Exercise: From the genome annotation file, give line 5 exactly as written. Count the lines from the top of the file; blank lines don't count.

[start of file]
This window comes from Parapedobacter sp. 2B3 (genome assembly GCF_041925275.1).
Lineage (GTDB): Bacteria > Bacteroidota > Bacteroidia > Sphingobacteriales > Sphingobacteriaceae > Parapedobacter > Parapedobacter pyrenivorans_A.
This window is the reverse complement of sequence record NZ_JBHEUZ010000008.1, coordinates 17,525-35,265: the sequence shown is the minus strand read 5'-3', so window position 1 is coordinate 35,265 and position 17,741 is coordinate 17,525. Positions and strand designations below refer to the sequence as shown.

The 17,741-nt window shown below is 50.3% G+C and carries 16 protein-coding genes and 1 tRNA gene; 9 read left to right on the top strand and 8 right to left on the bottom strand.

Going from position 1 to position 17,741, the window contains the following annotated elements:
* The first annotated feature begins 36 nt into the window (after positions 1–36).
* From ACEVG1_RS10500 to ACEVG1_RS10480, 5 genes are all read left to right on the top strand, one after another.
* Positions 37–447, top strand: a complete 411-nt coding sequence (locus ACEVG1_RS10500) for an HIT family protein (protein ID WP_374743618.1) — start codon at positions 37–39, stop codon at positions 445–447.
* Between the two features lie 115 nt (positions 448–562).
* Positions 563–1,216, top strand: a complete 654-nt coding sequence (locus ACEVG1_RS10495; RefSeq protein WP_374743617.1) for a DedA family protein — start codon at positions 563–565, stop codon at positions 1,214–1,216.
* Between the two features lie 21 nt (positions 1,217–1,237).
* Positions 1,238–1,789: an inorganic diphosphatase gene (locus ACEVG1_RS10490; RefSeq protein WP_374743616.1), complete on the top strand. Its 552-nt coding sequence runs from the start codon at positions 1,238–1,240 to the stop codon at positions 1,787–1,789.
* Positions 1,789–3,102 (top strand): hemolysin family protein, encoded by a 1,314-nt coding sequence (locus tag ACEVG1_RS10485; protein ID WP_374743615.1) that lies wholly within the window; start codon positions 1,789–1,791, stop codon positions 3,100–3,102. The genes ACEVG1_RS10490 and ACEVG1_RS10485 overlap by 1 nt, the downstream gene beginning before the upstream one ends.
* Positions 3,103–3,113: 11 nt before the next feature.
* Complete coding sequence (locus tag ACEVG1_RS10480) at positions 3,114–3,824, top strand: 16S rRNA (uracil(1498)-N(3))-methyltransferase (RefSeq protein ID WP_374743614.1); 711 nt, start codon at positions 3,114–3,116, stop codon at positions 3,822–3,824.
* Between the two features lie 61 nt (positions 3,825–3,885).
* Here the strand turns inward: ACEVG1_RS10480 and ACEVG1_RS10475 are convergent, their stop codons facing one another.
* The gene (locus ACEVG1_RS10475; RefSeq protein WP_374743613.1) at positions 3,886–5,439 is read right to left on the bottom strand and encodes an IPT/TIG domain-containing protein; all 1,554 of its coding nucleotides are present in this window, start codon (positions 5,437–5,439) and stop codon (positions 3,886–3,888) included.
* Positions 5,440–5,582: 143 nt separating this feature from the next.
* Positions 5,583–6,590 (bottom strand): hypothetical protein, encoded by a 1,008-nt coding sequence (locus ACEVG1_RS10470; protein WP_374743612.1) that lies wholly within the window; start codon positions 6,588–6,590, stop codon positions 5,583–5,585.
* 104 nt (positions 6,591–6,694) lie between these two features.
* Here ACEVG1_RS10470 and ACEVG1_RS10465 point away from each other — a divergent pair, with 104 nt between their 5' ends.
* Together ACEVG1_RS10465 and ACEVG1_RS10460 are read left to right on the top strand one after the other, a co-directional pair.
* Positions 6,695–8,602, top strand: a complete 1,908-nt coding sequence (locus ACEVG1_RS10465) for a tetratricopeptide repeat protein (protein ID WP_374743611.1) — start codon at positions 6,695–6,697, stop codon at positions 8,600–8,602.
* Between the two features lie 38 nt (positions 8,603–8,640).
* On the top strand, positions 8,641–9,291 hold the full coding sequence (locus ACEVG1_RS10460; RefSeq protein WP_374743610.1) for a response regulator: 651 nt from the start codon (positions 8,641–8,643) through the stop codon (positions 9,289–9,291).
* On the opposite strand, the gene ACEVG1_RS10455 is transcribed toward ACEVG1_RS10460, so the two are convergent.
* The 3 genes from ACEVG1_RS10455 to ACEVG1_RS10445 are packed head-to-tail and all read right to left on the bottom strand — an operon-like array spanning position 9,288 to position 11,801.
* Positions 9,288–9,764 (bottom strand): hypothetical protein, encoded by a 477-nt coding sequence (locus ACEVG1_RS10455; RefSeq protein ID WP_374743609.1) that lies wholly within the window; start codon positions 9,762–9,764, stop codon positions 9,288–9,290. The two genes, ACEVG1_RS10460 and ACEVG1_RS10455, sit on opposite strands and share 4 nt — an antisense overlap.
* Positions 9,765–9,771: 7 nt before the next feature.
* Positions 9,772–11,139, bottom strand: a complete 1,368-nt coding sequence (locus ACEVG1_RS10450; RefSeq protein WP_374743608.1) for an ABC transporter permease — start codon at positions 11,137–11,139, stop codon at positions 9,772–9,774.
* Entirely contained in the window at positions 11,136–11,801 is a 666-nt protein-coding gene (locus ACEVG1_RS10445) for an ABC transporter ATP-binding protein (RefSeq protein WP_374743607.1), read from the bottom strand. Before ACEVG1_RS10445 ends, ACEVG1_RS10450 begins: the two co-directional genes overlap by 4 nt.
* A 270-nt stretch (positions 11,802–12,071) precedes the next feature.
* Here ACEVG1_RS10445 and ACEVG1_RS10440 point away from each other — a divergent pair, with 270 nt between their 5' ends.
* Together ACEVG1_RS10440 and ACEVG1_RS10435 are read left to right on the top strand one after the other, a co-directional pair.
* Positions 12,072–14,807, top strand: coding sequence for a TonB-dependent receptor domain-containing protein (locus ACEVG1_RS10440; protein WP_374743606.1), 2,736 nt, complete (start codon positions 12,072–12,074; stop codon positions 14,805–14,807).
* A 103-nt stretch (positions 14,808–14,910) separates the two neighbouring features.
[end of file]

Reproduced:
Going from position 1 to position 17,741, the window contains the following annotated elements: